That’s not the end of it. Whilst I’m basking in the joys of coaching, I need to remember what I myself bring to the party. How do I affect the proceedings by the attitudes I exhibit, the way I relate to the coachee, the way in which I may or may not fall into asking ‘leading’ questions…? Can I park myself and my foibles outside the room when I’m a coach? What agendas might I be bringing in with me?

Oh dear! Did I say that coaches have it easy? Hmm…

Dog coming out of bookIs all this not pretty much the same for a historian? As a historian, I’m not in a position to take very much for granted. I can only learn from the materials that are available, and they may be very few. Letters, diaries, maybe surviving oral histories produced by the individuals concerned or people who knew them… Plus institutional records, the odd census… I can also attempt to contextualise the individual by absorbing all I can about the period and place in which they lived…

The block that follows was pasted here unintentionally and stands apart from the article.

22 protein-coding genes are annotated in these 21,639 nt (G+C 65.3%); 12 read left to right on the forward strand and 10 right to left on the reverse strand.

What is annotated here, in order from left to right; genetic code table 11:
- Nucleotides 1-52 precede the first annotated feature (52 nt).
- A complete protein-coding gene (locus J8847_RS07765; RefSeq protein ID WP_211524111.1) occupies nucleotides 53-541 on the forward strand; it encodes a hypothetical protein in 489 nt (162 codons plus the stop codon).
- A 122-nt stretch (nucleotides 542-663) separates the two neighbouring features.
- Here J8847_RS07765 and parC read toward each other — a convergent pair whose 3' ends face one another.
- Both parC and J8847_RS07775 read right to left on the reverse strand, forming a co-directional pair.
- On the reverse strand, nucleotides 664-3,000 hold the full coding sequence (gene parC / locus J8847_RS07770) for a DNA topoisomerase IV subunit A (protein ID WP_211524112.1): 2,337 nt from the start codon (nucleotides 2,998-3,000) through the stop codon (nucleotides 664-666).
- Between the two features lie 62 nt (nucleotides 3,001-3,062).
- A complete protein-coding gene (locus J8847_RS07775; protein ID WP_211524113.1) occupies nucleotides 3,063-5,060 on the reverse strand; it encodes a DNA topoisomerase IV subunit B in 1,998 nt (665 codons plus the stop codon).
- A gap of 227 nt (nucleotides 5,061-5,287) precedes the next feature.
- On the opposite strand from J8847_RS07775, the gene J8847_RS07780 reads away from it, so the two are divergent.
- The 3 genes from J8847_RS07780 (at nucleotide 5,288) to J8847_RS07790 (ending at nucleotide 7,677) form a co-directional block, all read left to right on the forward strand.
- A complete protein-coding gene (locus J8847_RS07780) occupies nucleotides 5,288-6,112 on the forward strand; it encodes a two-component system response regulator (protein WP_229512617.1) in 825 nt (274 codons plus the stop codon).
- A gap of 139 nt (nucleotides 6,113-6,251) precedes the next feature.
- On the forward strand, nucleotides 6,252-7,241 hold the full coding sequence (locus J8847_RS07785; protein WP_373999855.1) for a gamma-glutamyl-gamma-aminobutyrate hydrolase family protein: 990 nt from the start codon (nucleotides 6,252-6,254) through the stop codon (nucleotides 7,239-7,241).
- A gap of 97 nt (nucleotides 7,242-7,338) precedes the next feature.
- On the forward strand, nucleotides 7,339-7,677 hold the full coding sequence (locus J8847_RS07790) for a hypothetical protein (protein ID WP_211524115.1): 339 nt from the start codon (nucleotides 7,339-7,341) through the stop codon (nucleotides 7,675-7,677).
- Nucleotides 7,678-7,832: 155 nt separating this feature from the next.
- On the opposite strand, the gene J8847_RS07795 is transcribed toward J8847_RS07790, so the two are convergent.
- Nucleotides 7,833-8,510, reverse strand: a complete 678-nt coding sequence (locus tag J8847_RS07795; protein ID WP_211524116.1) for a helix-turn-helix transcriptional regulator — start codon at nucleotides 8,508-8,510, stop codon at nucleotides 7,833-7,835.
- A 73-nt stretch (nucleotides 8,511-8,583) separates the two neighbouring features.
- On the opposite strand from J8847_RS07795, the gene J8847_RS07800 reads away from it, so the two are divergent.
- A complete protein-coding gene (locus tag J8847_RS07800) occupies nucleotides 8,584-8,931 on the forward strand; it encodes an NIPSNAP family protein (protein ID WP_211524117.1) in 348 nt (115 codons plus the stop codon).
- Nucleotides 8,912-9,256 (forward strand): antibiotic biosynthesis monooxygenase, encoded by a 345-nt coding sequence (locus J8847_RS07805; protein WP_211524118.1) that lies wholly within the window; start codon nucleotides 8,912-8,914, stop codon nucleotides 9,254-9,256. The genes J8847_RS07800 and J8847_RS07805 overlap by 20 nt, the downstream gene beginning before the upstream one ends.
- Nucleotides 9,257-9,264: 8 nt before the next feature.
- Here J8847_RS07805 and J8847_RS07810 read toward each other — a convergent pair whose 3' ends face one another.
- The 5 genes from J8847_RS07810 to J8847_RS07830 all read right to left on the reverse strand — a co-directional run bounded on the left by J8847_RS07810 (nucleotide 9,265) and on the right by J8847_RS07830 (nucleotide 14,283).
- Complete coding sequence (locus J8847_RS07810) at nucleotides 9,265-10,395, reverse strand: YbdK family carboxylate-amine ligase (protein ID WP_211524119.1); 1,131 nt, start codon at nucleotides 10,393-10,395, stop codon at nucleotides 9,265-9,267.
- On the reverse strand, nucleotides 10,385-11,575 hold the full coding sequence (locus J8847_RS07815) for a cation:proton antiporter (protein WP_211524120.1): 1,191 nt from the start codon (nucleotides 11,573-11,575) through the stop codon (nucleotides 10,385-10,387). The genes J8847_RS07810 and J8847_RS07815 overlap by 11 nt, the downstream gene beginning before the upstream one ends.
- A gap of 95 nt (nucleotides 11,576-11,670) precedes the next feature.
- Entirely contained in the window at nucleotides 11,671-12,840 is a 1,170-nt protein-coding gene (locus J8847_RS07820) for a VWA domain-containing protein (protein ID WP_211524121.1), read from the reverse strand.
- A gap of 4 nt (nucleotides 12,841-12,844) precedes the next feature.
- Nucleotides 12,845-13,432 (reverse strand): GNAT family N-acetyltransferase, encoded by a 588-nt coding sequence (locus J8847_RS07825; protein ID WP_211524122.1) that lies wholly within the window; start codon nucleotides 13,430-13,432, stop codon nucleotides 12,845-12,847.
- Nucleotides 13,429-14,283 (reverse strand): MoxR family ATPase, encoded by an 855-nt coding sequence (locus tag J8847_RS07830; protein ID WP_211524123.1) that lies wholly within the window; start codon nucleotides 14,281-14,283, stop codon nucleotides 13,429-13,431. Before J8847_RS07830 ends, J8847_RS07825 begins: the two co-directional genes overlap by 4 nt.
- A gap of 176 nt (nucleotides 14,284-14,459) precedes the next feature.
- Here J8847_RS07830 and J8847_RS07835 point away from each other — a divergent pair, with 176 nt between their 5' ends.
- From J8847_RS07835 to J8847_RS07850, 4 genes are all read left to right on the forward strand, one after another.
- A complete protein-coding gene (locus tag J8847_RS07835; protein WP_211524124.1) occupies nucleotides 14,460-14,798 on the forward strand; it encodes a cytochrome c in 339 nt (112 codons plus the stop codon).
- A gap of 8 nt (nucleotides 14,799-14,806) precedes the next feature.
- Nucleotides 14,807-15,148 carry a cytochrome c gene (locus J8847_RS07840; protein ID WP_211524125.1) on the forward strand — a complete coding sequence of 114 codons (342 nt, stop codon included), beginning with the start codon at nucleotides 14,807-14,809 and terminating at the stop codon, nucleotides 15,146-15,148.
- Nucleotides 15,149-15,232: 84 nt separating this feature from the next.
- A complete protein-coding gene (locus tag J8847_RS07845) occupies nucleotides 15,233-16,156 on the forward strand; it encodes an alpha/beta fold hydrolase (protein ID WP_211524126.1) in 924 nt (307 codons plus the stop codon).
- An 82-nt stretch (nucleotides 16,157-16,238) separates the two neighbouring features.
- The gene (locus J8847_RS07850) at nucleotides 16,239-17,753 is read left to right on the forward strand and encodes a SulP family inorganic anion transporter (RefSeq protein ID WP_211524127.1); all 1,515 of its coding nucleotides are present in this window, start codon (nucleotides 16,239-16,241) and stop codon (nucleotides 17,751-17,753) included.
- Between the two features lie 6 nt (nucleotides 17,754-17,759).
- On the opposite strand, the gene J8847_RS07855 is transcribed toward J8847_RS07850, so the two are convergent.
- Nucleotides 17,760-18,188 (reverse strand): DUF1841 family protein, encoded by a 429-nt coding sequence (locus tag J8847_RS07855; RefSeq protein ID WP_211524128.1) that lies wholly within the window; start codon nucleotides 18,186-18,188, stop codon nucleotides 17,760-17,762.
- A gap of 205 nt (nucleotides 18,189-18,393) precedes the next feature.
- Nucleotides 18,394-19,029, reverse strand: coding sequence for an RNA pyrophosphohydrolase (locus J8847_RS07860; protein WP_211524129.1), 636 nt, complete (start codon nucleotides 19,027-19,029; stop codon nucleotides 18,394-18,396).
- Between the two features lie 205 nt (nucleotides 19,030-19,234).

As a historian, I’m aware that I need to keep my eyes open and read between the lines, but I also have the advantage of being forced to accept that I’m attempting to dive into a different world of the past. Therefore I know (if I’m worth my salt) that I need to beware of imposing my own views and values on the material. “The past is a foreign country; they do things differently there.” * The same might be said of coachees. We always need to remember that everyone has their own point of view… Deep down the coachee knows what is best for his or her own particular situation…